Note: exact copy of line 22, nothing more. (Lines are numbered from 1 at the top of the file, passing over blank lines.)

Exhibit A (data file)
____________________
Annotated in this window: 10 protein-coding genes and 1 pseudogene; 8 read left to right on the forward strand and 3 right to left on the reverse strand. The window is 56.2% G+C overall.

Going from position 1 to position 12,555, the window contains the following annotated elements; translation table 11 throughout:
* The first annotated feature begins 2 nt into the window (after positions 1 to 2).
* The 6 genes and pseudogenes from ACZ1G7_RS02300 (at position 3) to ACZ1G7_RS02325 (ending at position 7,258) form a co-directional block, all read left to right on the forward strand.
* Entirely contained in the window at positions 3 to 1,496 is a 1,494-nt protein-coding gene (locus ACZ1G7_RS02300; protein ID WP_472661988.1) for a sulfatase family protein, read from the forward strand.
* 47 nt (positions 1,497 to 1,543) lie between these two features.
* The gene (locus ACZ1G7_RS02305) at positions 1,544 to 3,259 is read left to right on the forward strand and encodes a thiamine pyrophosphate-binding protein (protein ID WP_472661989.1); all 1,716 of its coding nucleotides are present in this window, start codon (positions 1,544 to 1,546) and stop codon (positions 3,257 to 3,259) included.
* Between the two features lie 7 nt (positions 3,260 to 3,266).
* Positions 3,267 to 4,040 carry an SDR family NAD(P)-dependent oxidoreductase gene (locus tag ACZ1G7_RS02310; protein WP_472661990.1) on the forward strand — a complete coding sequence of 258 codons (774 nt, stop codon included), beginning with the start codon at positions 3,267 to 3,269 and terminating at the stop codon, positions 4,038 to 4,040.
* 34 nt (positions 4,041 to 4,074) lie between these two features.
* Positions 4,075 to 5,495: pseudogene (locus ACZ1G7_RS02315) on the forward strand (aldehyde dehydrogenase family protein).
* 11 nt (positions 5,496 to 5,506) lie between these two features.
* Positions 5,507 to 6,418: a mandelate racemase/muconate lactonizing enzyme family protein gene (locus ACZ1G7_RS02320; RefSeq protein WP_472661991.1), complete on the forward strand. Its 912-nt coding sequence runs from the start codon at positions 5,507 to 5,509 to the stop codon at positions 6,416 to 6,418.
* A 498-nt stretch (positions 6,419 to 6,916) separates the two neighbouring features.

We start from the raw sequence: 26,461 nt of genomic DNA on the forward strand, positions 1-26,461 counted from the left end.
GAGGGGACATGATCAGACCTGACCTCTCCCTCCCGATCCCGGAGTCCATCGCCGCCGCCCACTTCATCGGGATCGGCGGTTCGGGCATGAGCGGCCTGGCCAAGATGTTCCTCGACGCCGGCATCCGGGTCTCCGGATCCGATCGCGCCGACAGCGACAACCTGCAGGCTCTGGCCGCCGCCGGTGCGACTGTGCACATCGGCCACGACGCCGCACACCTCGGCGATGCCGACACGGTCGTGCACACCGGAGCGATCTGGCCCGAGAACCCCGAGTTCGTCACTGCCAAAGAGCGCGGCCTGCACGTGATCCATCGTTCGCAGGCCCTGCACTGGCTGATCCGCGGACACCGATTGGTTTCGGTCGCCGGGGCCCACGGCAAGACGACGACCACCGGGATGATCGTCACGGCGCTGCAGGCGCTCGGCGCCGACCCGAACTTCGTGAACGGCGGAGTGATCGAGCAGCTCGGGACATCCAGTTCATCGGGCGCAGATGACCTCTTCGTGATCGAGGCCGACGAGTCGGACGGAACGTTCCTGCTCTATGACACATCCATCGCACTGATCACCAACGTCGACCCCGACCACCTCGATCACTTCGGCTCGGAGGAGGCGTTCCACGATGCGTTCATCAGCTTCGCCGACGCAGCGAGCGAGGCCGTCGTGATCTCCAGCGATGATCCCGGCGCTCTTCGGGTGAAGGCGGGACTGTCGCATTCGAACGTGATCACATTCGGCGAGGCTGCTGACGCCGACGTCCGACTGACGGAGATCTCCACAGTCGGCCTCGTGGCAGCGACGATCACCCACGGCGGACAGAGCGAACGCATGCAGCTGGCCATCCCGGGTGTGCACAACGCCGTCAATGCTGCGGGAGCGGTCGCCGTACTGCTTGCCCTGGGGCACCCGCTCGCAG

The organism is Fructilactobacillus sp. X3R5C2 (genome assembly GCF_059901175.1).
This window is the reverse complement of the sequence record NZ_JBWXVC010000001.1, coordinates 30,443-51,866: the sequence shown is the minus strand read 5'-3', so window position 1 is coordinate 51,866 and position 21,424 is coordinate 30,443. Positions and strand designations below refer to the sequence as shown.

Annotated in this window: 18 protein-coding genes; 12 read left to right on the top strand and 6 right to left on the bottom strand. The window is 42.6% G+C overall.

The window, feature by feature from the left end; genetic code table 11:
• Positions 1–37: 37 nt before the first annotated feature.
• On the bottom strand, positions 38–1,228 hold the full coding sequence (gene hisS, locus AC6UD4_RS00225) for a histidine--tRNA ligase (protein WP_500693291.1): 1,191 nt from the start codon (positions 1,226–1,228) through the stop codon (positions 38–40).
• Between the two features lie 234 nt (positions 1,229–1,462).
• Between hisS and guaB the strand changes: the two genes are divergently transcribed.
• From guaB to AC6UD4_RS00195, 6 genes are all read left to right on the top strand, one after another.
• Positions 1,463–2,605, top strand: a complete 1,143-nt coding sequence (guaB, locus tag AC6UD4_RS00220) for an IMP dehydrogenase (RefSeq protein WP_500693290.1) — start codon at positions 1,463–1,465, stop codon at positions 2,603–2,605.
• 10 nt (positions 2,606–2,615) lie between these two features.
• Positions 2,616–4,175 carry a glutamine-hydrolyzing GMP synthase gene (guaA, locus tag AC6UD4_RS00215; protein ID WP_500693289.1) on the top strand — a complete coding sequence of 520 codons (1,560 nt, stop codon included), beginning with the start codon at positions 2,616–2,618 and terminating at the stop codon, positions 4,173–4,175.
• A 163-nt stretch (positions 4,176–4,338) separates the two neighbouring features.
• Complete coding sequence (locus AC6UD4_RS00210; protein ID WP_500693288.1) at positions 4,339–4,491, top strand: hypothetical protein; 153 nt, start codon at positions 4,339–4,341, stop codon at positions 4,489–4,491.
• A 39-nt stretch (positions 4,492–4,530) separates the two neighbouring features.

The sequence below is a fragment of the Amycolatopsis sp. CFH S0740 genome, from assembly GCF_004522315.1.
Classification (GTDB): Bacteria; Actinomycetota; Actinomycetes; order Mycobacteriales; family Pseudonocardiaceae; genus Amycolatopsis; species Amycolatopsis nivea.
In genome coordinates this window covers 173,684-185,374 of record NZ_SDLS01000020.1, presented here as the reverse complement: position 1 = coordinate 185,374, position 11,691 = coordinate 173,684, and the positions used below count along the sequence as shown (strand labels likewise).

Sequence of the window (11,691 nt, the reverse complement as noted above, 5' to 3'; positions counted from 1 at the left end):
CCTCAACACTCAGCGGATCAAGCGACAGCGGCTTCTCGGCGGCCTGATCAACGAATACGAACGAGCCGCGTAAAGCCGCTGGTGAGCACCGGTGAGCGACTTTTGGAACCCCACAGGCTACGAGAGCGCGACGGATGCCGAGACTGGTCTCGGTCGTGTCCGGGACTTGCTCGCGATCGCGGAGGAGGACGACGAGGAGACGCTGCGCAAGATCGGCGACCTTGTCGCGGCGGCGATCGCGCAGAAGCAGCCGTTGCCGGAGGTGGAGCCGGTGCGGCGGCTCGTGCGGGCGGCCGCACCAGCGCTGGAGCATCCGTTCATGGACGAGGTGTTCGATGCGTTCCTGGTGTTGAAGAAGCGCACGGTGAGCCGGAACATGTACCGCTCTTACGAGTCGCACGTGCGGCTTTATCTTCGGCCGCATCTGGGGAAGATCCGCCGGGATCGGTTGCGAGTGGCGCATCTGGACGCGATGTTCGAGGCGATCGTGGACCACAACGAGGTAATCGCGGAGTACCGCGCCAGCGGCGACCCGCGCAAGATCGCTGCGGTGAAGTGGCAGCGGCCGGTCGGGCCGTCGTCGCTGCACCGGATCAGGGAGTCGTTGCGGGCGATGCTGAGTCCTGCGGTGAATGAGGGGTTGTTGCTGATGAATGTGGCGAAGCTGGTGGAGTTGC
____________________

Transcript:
• On the bottom strand, positions 38–1,228 hold the full coding sequence (gene hisS, locus AC6UD4_RS00225) for a histidine--tRNA ligase (protein WP_500693291.1): 1,191 nt from the start codon (positions 1,226–1,228) through the stop codon (positions 38–40).